So, it was very, very kind of like a reflective moment for me. I read it again this morning with a cup of coffee and I did sit back and, I’ll be brutally honest with you and your listeners, and did sit back and I did get a little bit angry because of the way I was portrayed, the way I was positioned.”

13) He was muzzled by the producer at Fox

“I’m not going to dig deep into this, I think there was just a disconnect between the producer and myself. I got on really well with the director and everybody else behind the scenes, some of my thought processes about what I wanted to talk about situations during the day, and it just didn’t pan out. And things that I wanted to say, somebody would be yelling in my ear, “Don’t say it, don’t say it!” So it became a very much a controlled environment where I really didn’t feel that comfortable.”

14) Preparation wasn’t the problem during his U.S. Open broadcast

“I was totally prepared so wherever this misleading information comes saying I wasn’t prepared, I still have copious notes and folders about my preparation with the golf course, with the players, with the set-up, with conditioning. I was totally prepared. So that’s an assumption that’s out there that is not true. So there’s a situation where you can please some of the people some of the time but not all of the people all of the time.

15) He would do ESPN’s Body Issue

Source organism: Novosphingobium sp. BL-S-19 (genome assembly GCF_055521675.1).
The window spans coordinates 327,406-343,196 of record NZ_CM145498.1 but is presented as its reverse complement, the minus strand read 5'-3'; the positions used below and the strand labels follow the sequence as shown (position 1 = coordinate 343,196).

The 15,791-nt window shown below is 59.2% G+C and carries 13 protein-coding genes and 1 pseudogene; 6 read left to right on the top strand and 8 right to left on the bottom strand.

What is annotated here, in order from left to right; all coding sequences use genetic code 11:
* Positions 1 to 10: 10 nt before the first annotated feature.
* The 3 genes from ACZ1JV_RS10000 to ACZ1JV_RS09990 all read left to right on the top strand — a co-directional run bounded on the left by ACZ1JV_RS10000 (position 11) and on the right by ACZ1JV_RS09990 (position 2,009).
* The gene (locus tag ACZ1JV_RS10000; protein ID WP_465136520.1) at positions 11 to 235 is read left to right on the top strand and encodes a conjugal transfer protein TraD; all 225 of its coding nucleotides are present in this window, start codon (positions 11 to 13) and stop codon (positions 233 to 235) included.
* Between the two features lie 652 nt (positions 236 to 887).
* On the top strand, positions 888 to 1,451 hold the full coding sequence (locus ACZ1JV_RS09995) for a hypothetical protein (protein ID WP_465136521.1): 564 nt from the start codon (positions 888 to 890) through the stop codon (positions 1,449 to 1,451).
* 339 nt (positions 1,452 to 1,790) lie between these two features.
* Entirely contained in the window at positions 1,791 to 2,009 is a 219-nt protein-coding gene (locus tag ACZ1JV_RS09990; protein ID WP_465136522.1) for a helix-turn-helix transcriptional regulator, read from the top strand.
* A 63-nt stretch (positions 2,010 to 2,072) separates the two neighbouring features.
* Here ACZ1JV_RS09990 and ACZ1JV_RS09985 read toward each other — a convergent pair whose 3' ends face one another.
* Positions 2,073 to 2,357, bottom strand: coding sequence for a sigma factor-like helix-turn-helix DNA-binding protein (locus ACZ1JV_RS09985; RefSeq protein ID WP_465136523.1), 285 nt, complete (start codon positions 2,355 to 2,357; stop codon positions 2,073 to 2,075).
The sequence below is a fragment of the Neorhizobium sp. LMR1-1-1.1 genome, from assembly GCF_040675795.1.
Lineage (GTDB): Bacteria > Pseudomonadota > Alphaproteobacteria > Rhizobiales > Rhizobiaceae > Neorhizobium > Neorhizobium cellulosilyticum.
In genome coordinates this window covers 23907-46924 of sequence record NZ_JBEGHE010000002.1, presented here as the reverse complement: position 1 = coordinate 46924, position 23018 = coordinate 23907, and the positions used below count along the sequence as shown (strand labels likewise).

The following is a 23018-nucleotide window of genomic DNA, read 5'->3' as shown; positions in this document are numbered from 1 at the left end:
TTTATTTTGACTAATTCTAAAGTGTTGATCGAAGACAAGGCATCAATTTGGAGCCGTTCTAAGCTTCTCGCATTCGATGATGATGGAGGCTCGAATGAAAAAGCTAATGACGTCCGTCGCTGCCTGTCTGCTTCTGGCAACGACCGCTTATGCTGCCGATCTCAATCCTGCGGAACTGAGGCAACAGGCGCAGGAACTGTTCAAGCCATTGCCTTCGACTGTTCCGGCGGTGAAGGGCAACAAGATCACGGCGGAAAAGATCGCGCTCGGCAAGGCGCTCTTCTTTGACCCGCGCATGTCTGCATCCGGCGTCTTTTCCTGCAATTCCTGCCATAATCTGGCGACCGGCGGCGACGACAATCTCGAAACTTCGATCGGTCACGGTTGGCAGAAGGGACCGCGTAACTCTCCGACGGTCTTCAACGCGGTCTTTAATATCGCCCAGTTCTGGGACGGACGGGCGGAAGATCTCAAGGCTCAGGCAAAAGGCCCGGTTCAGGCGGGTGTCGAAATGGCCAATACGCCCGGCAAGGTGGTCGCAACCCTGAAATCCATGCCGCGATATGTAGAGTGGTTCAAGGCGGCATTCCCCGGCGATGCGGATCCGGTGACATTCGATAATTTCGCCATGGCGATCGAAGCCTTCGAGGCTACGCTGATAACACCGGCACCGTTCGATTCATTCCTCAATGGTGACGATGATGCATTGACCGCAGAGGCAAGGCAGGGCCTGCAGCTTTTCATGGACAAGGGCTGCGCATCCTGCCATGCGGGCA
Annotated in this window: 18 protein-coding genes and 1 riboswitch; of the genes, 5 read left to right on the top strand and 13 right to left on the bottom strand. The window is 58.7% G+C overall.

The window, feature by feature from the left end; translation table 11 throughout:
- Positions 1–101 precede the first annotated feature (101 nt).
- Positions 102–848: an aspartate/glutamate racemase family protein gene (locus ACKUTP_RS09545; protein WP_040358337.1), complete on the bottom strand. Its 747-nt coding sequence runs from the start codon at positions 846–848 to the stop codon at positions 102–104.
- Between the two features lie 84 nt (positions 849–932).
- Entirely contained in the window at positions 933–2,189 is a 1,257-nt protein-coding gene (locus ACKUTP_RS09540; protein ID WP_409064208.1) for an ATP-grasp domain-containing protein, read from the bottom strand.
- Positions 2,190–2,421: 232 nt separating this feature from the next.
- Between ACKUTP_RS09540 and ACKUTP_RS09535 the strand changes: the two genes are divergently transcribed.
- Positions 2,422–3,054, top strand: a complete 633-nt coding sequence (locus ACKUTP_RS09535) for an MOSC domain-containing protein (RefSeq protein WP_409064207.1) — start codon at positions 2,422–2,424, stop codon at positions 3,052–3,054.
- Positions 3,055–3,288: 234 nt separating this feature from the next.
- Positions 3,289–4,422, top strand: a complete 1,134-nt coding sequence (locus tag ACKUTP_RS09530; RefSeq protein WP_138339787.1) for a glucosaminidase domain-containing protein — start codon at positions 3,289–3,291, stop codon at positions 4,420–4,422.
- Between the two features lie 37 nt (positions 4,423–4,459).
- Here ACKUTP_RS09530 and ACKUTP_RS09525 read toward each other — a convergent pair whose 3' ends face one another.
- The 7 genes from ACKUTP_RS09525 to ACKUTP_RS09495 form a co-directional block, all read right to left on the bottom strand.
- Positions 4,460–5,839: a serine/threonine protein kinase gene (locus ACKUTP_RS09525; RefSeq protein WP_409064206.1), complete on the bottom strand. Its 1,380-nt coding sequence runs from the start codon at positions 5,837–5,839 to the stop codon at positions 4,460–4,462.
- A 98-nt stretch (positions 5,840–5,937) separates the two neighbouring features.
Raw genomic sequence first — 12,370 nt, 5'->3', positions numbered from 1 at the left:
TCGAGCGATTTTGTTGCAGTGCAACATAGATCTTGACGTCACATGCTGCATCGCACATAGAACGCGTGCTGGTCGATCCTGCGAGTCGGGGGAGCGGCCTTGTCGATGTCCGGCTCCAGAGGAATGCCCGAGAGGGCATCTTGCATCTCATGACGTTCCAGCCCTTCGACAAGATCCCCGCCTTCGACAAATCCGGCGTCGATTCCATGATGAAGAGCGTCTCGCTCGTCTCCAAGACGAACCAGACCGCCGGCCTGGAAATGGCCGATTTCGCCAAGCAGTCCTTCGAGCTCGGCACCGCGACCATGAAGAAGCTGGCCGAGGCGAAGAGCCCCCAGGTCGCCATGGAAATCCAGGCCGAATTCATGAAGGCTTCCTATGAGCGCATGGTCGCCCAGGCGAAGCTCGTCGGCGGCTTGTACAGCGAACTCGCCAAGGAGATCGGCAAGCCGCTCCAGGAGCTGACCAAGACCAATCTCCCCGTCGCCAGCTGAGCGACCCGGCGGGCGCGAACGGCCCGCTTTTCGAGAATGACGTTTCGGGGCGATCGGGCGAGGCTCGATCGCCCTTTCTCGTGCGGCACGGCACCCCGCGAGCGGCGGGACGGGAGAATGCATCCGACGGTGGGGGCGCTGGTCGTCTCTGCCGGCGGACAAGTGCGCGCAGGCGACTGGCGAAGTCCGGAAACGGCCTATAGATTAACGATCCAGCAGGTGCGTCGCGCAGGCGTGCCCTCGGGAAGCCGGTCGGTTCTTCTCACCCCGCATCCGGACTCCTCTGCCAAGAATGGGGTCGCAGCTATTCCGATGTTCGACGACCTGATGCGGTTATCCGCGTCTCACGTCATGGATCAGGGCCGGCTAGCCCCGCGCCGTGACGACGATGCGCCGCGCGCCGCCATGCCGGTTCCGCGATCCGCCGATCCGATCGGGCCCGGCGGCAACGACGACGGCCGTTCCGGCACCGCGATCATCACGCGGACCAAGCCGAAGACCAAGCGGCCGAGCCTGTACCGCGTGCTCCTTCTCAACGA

“Of course I’d do it. I think I like being fit. I think on my Instagram account I probably slipped a few images out there that created a bit of a stir…And I enjoy having myself feel good. And that’s not an egotistical thing, it’s just none of my, most of my life I’ve been very healthy fit guy and if somebody like ESPN wants to recognize that, yeah of course I would consider doing it.”

Don’t forget to listen to the full podcast here!

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TG2: “If you could only play one brand, what would it be?” (Part 2)

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“If you could only play one brand, what would it be?” Brian Knudson and Andrew Tursky debate their choices in part 2 of this podcast (click here in case you missed Part 1). Also, TG2 welcomes special guest and GolfWRX Forum Member Ed Settle to the show to discuss what clubs he has in the bag.

Listen to our podcast on SoundCloud below, or click here to listen on iTunes!

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Greg Norman on why he won’t watch Tiger Woods this week at the Genesis Open

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Greg Norman, Hall of Fame golfer and entrepreneur, tells us why he won’t watch the Genesis Open this week even if Tiger is in contention. He also discusses his ventures and adventures on and off the course, and shares the thing about the PGA Tour that still makes him angry.

Listen to the podcast on SoundCloud below, or click here to listen on iTunes!